The Browns have had some great rivalries through the years.
Their best one, with the Pittsburgh Steelers, is also one of their current rivalries and the most longstanding, dating all the way back to the Browns’ arrival in the NFL in 1950 from the All-America Football Conference.
Two other top rivalries, with the Cincinnati Bengals and Baltimore Ravens, also exist today. And the series with the Bengals has been around a long time, too, going all the way back to 1970 when the two clubs were paired together in the new AFC Central Division.
During the late 1960s, in the last years before the merger of the NFL and AFL, the Browns and Dallas Cowboys really went at it for supremacy of the NFL’s Eastern Conference.
Before the Cowboys rose to power, it was the games with the St. Louis Cardinals that the Browns circled on their schedules for several seasons in the mid-1960s.
From 1950 until the mid-1960s, the Browns and New York Giants had arguably the NFL’s best rivalry.
League championship games can really enhance a rivalry. The Browns and Los Angeles Rams played three times for the NFL title from 1950-55, and Cleveland and the Detroit Lions had four such contests from 1952-57.
And then in the Browns’ formative seasons in the AAFC from 1946-49, they had tight battles with the San Francisco 49ers, Los Angeles Dons and New York Yankees -- the football team. The Browns weren’t trying to tackle Joe DiMaggio and Mickey Mantle or anything like that.
But a very good Browns rivalry that never got its due when it was ongoing -- and still hasn’t -- is the one they had with the Houston Oilers. After the Oilers’ move to Tennessee in 1997 to become the Tennessee Titans, and the Browns’ return to the NFL in 1999 as an expansion team after a three-year absence, the rivalry wasn’t the same, but from 1970 until ’95 when they were paired together in the AFC Central, especially from the late 1970s on, Browns-Oilers were games you didn’t want to miss.
How big were their meetings? So big that in 1980, when the Kardiac Kids Browns won, 17-14, over Thanksgiving weekend at the Astrodome to get the upper hand over the Oilers as the division race headed down the stretch, 15,000 fans swarmed Hopkins International to greet the return of the team’s plane that night, effective shutting down the airport and bringing to gridlock all the arteries leading into it.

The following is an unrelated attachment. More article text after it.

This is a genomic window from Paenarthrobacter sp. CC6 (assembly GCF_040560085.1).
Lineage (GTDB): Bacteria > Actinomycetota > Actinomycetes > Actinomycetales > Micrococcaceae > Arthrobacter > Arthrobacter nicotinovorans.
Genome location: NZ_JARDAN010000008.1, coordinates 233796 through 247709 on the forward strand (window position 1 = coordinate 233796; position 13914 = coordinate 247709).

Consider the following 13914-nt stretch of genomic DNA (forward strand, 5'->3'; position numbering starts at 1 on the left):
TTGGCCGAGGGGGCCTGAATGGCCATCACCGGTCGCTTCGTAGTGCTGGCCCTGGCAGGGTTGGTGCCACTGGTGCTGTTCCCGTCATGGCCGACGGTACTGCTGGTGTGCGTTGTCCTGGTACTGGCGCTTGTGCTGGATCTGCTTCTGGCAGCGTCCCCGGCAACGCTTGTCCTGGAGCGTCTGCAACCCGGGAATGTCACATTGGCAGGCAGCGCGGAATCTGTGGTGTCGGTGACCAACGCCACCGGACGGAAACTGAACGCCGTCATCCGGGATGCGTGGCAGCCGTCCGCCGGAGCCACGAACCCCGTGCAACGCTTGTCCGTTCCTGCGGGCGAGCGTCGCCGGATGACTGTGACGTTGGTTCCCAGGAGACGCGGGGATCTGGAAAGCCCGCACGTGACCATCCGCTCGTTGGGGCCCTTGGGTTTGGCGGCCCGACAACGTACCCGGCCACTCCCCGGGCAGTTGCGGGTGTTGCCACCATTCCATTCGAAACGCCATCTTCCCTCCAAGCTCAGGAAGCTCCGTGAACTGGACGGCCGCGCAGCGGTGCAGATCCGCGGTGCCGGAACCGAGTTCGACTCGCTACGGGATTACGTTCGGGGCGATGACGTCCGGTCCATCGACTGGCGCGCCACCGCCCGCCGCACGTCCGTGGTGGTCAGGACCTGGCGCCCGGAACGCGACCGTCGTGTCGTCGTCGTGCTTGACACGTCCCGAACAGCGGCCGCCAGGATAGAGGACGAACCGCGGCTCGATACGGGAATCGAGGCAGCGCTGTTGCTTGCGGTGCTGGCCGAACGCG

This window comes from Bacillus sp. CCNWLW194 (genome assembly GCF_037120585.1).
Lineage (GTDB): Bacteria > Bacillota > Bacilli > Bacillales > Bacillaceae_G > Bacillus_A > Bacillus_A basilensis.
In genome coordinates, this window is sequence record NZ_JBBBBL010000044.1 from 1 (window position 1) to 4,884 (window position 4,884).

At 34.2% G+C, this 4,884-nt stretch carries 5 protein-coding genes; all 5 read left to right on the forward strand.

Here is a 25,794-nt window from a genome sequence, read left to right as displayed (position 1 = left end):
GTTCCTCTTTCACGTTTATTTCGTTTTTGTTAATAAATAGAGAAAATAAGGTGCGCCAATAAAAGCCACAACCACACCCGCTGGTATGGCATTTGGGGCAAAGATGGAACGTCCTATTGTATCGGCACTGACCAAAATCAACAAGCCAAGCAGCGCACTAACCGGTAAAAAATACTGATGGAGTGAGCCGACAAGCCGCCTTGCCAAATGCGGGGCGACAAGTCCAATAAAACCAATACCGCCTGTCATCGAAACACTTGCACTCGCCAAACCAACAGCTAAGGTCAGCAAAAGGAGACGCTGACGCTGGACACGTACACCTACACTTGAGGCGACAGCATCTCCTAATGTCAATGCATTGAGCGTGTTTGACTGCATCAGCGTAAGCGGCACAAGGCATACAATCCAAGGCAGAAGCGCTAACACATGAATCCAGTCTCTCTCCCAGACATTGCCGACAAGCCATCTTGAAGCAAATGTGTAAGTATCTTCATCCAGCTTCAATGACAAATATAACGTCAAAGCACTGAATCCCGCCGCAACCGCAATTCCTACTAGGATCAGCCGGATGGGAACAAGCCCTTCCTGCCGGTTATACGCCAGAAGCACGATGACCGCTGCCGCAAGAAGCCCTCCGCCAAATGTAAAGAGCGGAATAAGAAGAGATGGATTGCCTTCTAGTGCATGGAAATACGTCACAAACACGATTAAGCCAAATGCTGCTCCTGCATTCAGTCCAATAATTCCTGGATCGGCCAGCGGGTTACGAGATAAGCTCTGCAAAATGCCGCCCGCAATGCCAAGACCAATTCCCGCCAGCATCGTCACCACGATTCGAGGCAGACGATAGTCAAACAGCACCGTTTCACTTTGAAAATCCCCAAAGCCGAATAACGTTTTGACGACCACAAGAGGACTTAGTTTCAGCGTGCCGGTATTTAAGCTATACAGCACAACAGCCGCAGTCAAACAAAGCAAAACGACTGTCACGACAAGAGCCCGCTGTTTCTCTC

But a year before that, on Dec. 2, 1979 at Cleveland Stadium, was a classic in the series as well.
In maybe the hardest-hitting and most physical contest the two teams ever played, the Browns won the ground game -- and the game itself -- 14-7 before 69,112 frozen but well-entertained fans.
With a gametime temperature of 28 degrees and a wind-chill factor of 16, and with a light snow falling throughout the afternoon, the Mike Pruitt-led Browns rushed for 198 yards to 121 for the Oilers and Pro Football Hall of Famer Earl Campbell.
Pruitt reached the 1,000-yard mark for the first time in his career by running 25 times for 111 yards and a touchdown – a one-yarder in the fourth quarter that proved to be the game-winner. He also caught four passes for 67 yards and got the Browns’ other TD on a 42-yarder in the opening quarter from Brian Sipe that accounted for the first points of the game.
Campbell wasn’t far behind, though, getting 108 yards and a TD on 22 tries and also having six receptions for 34 yards.
In addition, Sipe won his battle with Oilers quarterback Dan Pastorini. Sipe hit on 13-of-26 passes for 172 yards and the TD to Pruitt, which was also his longest completion of the day. He had one interception. He also scrambled five times for 42 yards, 28 of which came on the 87-yard, game-winning drive.
Pastorini, who would be replaced as Houston’s starter by the Oakland Raiders’ Ken Stabler the following year, was 16-of-31 for 133 yards and no TDs with one interception. The interception was by free safety Thom Darden, giving the Sandusky (Ohio) High School product a career total of 40 to tie Warren Lahr for the team lead. Darden finished with 45, which is still No. 1.
The Browns also got 38 yards rushing from their other players to just 13 for the Oilers. Cleo Miller, who always seemed to have his best games against Houston, complemented Pruitt -- and Sipe, for that matter -- by rushing for 32 yards on seven carries.
Even second-year tight end Ozzie Newsome got into the act, getting six yards on an end-around. Newsome had been a wide receiver in college at Alabama, and the Browns handed the ball off to him from time to time in the early part of his career to take advantage of his athleticism and speed.
The teams traded TDs in the opening quarter, Sipe throwing to Pruitt and then Campbell running 11 yards.
Nobody scored again until Pruitt’s short run in the final quarter.
And all the while, the Cleveland defense did its job, helping the Browns to have a 335-249 edge in total yards. That was no small feat. The Oilers had an explosive offense and an outstanding team overall as well, making it all the way to the AFC Championship Game the previous season.
The victory, which squared the season series with the Oilers after a loss at the Astrodome nine weeks earlier, improved the Browns to 9-5, putting them just a game behind the Oilers (10-4) with two to play as the clubs battled with Pittsburgh in the division. It set up an exciting finish to the regular season.
But really, it would be no more exciting than a lot of games in the Browns-Oilers rivalry, including the one late in 1979.
This Day in Browns History is presented by Cleveland Clinic.